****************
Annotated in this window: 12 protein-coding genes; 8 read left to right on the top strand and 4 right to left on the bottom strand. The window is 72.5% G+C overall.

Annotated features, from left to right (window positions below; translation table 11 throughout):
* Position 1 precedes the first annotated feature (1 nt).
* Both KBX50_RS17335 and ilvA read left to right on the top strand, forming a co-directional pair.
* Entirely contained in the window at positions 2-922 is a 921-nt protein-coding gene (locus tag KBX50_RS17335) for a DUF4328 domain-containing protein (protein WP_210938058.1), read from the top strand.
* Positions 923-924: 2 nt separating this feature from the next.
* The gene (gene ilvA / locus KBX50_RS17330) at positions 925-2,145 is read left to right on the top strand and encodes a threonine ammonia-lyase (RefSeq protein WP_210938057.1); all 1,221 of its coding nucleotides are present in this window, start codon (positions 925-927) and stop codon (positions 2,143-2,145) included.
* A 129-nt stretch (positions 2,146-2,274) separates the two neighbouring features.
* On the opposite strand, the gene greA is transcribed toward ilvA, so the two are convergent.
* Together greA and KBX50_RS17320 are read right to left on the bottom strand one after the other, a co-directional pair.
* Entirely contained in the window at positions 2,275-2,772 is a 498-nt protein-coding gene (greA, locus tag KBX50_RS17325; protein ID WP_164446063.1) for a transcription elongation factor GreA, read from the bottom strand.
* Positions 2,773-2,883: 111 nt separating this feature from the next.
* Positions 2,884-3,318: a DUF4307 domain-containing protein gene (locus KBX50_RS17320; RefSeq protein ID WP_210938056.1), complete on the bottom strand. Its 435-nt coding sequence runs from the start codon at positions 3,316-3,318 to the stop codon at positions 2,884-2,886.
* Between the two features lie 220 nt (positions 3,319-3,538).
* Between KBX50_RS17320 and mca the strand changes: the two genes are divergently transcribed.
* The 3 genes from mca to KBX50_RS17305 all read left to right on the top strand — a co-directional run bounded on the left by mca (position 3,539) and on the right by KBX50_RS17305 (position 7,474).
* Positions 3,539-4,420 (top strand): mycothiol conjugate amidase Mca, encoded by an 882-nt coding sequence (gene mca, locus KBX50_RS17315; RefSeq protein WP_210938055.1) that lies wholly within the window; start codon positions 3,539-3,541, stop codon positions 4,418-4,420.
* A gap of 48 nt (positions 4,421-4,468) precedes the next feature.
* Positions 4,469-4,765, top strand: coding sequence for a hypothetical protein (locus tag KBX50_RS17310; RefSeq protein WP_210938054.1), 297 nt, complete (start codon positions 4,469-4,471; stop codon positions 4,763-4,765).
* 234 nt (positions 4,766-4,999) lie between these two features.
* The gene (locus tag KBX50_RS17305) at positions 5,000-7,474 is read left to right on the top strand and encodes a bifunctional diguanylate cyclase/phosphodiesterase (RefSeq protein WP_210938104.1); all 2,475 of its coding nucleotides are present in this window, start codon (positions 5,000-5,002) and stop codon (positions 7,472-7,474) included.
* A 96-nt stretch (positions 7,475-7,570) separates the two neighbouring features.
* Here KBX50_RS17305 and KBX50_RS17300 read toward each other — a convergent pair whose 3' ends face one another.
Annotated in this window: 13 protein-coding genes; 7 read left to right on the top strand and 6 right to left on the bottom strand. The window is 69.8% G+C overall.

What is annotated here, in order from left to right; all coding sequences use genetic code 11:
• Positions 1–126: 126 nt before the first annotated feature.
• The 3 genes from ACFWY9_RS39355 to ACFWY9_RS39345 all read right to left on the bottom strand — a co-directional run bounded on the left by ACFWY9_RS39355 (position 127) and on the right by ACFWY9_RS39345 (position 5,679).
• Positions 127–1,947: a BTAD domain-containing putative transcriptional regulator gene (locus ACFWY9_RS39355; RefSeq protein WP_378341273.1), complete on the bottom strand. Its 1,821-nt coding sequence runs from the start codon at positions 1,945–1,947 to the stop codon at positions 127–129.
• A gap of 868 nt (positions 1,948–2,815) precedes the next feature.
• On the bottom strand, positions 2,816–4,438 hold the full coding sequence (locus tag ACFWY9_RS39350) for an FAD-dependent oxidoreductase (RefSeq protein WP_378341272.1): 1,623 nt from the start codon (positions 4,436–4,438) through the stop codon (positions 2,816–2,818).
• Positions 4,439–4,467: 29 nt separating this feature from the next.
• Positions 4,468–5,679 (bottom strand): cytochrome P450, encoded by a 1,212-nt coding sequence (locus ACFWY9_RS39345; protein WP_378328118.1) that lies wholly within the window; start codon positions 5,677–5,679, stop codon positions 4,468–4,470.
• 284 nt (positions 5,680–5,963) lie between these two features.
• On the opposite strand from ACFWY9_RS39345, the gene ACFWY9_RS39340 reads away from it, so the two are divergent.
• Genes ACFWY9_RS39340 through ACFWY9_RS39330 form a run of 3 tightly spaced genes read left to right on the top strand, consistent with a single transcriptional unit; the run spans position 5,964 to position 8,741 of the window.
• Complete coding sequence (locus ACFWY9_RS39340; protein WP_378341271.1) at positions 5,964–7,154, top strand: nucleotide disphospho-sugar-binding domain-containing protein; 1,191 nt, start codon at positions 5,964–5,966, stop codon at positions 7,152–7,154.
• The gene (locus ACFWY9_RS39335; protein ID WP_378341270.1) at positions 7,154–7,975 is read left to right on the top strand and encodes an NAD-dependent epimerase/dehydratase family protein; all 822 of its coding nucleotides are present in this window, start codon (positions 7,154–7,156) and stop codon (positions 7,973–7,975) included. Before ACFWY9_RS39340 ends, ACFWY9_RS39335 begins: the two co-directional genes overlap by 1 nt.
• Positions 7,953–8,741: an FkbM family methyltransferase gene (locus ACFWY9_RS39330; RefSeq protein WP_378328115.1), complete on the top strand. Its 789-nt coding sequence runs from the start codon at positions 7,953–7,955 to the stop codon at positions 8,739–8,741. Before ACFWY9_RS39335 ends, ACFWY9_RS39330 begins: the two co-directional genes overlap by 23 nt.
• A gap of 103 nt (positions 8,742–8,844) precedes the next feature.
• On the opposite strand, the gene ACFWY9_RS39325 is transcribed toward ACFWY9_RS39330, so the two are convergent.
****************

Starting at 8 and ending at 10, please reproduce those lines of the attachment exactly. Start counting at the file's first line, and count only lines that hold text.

* A 129-nt stretch (positions 2,146-2,274) separates the two neighbouring features.
* On the opposite strand, the gene greA is transcribed toward ilvA, so the two are convergent.
* Together greA and KBX50_RS17320 are read right to left on the bottom strand one after the other, a co-directional pair.